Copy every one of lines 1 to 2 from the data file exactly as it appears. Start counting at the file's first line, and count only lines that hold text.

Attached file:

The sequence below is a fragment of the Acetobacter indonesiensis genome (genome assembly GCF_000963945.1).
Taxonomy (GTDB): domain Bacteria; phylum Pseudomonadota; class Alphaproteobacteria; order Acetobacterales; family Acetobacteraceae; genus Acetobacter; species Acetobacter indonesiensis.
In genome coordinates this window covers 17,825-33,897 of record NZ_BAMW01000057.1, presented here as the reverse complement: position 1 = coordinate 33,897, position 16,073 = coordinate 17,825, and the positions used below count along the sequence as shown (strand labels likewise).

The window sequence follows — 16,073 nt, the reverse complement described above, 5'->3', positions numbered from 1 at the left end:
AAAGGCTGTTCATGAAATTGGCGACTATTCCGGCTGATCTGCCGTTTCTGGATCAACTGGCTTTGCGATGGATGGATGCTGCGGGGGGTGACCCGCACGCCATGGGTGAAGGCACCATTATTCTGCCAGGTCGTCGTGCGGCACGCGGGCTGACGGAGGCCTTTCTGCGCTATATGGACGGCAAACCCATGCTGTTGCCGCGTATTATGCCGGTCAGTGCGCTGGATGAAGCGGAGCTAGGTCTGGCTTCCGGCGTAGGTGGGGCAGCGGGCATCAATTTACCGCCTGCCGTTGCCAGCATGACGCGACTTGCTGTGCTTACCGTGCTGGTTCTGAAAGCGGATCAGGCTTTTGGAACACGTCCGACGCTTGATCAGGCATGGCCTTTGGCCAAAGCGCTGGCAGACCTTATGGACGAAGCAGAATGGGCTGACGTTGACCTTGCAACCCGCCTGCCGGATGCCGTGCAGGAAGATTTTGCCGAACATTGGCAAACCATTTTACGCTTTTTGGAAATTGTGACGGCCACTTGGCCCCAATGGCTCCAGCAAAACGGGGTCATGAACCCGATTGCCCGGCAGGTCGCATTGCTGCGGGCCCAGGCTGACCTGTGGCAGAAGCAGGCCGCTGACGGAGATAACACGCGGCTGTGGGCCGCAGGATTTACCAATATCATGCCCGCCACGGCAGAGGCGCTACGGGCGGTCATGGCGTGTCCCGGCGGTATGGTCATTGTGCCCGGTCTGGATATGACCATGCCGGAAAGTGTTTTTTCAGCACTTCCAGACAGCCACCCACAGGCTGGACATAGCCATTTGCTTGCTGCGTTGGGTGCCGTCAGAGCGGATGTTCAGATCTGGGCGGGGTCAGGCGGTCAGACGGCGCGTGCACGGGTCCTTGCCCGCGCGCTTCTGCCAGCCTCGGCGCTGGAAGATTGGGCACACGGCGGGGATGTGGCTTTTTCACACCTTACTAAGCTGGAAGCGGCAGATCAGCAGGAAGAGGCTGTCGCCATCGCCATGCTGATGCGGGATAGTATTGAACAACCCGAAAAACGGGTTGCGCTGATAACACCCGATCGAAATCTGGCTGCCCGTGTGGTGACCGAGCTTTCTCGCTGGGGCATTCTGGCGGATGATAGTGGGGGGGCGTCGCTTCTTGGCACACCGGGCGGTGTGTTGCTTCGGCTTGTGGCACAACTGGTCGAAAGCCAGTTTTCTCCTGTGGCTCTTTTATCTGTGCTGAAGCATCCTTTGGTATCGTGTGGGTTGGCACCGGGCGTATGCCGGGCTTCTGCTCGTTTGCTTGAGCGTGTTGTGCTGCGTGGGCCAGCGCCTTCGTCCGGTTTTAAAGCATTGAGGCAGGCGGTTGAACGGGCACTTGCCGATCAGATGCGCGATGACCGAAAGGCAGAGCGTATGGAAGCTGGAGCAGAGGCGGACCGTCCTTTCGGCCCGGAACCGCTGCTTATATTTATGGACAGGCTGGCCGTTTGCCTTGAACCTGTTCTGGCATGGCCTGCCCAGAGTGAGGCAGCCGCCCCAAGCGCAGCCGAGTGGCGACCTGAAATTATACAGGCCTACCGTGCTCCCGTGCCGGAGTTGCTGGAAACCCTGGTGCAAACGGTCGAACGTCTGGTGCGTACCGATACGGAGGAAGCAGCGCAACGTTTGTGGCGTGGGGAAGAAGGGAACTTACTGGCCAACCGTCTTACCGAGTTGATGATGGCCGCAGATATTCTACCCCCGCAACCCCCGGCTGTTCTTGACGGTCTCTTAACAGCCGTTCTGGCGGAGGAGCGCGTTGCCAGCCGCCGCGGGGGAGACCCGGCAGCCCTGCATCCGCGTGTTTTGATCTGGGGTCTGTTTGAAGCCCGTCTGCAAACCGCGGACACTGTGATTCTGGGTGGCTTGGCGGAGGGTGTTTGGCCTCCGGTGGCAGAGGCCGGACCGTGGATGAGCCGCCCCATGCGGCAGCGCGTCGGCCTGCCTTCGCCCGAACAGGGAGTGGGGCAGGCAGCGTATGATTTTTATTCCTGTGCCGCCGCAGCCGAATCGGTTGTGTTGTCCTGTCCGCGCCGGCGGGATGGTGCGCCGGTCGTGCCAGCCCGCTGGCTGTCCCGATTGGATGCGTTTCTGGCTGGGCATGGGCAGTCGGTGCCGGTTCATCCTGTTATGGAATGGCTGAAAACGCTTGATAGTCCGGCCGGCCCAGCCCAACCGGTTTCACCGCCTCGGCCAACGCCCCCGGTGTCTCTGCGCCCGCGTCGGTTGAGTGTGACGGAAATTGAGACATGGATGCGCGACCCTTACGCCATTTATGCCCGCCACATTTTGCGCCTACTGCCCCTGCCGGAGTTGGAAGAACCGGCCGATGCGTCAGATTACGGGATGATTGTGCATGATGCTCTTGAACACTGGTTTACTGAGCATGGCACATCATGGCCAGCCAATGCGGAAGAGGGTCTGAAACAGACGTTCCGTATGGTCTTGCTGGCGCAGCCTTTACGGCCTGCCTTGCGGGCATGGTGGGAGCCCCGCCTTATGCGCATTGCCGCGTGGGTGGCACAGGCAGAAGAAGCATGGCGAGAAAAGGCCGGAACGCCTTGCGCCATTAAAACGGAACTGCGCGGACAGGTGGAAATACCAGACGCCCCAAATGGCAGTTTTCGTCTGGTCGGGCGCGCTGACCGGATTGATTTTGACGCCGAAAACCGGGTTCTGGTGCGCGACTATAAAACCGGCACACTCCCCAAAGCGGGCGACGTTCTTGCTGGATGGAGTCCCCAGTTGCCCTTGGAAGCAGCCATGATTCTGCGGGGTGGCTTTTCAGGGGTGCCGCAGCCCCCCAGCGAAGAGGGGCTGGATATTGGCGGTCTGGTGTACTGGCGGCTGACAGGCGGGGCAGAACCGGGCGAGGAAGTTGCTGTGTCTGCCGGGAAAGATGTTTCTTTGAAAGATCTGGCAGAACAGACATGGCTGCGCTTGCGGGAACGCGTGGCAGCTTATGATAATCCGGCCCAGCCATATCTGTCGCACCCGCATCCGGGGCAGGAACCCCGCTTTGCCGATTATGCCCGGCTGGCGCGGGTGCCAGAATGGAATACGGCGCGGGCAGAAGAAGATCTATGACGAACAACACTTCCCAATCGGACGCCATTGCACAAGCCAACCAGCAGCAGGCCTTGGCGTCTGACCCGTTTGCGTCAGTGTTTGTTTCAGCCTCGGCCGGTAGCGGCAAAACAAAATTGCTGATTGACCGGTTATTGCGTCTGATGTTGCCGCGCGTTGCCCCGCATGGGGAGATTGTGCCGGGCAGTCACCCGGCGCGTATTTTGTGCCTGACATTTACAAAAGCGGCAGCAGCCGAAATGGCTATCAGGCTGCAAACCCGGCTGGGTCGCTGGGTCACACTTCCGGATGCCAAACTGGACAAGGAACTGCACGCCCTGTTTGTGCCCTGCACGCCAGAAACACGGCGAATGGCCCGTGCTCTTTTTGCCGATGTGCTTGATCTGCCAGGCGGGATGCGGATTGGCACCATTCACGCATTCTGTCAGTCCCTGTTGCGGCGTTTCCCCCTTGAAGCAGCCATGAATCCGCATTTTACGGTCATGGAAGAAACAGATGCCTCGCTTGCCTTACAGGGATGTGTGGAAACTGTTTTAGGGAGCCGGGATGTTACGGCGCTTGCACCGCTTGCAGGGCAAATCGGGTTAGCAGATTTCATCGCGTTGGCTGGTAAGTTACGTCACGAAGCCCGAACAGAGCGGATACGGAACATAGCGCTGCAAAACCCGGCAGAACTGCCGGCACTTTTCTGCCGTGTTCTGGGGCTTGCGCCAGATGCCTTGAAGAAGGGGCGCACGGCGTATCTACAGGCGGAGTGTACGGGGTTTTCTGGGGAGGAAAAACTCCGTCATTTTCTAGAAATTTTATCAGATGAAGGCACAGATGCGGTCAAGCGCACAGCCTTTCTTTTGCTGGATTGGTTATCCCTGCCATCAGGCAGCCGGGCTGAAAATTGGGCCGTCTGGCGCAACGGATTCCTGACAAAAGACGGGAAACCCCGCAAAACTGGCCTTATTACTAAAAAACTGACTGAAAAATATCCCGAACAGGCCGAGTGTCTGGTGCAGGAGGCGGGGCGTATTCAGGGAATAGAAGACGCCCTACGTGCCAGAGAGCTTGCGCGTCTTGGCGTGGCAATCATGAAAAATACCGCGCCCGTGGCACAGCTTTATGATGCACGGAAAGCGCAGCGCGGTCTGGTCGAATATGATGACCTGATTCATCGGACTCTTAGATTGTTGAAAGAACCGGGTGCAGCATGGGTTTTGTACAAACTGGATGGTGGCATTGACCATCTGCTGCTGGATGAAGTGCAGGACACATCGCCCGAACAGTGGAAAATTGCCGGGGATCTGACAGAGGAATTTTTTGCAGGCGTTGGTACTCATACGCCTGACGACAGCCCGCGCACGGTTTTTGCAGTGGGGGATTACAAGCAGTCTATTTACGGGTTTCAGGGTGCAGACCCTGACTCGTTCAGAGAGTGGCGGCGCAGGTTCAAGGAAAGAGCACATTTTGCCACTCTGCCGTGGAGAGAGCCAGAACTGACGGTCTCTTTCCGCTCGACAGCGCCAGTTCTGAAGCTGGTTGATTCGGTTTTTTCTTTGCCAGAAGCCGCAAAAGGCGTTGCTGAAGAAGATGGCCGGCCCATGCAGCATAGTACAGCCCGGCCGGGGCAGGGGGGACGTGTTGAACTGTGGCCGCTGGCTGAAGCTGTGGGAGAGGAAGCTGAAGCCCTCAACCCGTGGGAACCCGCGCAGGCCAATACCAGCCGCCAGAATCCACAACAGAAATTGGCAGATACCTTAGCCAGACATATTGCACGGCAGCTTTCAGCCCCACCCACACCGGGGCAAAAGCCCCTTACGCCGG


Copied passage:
The sequence below is a fragment of the Acetobacter indonesiensis genome (genome assembly GCF_000963945.1).
Taxonomy (GTDB): domain Bacteria; phylum Pseudomonadota; class Alphaproteobacteria; order Acetobacterales; family Acetobacteraceae; genus Acetobacter; species Acetobacter indonesiensis.